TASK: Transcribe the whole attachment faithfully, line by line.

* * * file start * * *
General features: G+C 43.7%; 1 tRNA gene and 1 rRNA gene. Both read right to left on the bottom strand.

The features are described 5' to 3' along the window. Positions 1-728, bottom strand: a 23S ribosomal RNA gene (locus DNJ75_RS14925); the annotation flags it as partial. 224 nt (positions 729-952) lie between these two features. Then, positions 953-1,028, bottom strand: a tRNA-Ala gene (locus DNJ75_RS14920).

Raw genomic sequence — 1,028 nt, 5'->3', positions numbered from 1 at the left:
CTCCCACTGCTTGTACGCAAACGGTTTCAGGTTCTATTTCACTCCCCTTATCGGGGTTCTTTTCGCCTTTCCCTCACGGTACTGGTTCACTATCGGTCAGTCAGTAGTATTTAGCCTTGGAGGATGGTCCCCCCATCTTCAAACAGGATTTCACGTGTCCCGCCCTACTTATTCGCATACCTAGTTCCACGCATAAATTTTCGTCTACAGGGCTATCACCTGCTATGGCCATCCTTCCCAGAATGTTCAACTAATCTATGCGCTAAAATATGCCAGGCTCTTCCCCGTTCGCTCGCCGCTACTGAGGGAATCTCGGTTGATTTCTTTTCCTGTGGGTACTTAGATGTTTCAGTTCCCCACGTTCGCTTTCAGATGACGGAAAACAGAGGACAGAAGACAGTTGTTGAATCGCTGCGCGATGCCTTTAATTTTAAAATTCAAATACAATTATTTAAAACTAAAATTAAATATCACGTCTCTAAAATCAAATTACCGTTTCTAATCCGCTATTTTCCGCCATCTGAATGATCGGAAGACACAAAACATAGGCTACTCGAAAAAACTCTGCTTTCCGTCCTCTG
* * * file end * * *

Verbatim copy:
General features: G+C 43.7%; 1 tRNA gene and 1 rRNA gene. Both read right to left on the bottom strand.

The features are described 5' to 3' along the window. Positions 1-728, bottom strand: a 23S ribosomal RNA gene (locus DNJ75_RS14925); the annotation flags it as partial. 224 nt (positions 729-952) lie between these two features. Then, positions 953-1,028, bottom strand: a tRNA-Ala gene (locus DNJ75_RS14920).

Raw genomic sequence — 1,028 nt, 5'->3', positions numbered from 1 at the left:
CTCCCACTGCTTGTACGCAAACGGTTTCAGGTTCTATTTCACTCCCCTTATCGGGGTTCTTTTCGCCTTTCCCTCACGGTACTGGTTCACTATCGGTCAGTCAGTAGTATTTAGCCTTGGAGGATGGTCCCCCCATCTTCAAACAGGATTTCACGTGTCCCGCCCTACTTATTCGCATACCTAGTTCCACGCATAAATTTTCGTCTACAGGGCTATCACCTGCTATGGCCATCCTTCCCAGAATGTTCAACTAATCTATGCGCTAAAATATGCCAGGCTCTTCCCCGTTCGCTCGCCGCTACTGAGGGAATCTCGGTTGATTTCTTTTCCTGTGGGTACTTAGATGTTTCAGTTCCCCACGTTCGCTTTCAGATGACGGAAAACAGAGGACAGAAGACAGTTGTTGAATCGCTGCGCGATGCCTTTAATTTTAAAATTCAAATACAATTATTTAAAACTAAAATTAAATATCACGTCTCTAAAATCAAATTACCGTTTCTAATCCGCTATTTTCCGCCATCTGAATGATCGGAAGACACAAAACATAGGCTACTCGAAAAAACTCTGCTTTCCGTCCTCTG